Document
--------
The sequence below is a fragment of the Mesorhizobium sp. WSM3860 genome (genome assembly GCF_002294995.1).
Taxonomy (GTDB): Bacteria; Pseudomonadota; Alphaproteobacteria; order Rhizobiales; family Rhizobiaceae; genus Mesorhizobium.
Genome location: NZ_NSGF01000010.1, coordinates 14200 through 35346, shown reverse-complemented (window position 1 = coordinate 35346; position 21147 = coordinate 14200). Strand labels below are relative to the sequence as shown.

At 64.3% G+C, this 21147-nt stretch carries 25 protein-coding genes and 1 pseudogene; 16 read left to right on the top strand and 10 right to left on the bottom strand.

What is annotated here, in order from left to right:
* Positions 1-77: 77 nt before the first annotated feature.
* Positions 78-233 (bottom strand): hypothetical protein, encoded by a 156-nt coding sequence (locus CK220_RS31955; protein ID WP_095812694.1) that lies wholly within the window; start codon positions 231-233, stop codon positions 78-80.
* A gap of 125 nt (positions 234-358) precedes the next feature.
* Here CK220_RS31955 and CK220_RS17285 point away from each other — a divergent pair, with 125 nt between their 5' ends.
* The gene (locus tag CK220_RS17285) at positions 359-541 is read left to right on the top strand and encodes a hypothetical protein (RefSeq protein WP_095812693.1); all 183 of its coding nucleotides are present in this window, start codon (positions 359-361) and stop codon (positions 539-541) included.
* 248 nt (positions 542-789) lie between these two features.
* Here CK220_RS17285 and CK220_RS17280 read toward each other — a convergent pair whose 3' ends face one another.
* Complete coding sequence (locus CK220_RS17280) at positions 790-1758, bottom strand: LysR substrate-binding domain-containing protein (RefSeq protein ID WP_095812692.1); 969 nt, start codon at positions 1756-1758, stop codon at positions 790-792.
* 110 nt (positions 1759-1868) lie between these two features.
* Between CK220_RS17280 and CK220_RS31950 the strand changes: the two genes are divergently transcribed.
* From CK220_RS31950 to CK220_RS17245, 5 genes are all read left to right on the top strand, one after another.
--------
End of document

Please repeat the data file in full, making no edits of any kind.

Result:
The sequence below is a fragment of the Mesorhizobium sp. WSM3860 genome (genome assembly GCF_002294995.1).
Taxonomy (GTDB): Bacteria; Pseudomonadota; Alphaproteobacteria; order Rhizobiales; family Rhizobiaceae; genus Mesorhizobium.
Genome location: NZ_NSGF01000010.1, coordinates 14200 through 35346, shown reverse-complemented (window position 1 = coordinate 35346; position 21147 = coordinate 14200). Strand labels below are relative to the sequence as shown.

At 64.3% G+C, this 21147-nt stretch carries 25 protein-coding genes and 1 pseudogene; 16 read left to right on the top strand and 10 right to left on the bottom strand.

What is annotated here, in order from left to right:
* Positions 1-77: 77 nt before the first annotated feature.
* Positions 78-233 (bottom strand): hypothetical protein, encoded by a 156-nt coding sequence (locus CK220_RS31955; protein ID WP_095812694.1) that lies wholly within the window; start codon positions 231-233, stop codon positions 78-80.
* A gap of 125 nt (positions 234-358) precedes the next feature.
* Here CK220_RS31955 and CK220_RS17285 point away from each other — a divergent pair, with 125 nt between their 5' ends.
* The gene (locus tag CK220_RS17285) at positions 359-541 is read left to right on the top strand and encodes a hypothetical protein (RefSeq protein WP_095812693.1); all 183 of its coding nucleotides are present in this window, start codon (positions 359-361) and stop codon (positions 539-541) included.
* 248 nt (positions 542-789) lie between these two features.
* Here CK220_RS17285 and CK220_RS17280 read toward each other — a convergent pair whose 3' ends face one another.
* Complete coding sequence (locus CK220_RS17280) at positions 790-1758, bottom strand: LysR substrate-binding domain-containing protein (RefSeq protein ID WP_095812692.1); 969 nt, start codon at positions 1756-1758, stop codon at positions 790-792.
* 110 nt (positions 1759-1868) lie between these two features.
* Between CK220_RS17280 and CK220_RS31950 the strand changes: the two genes are divergently transcribed.
* From CK220_RS31950 to CK220_RS17245, 5 genes are all read left to right on the top strand, one after another.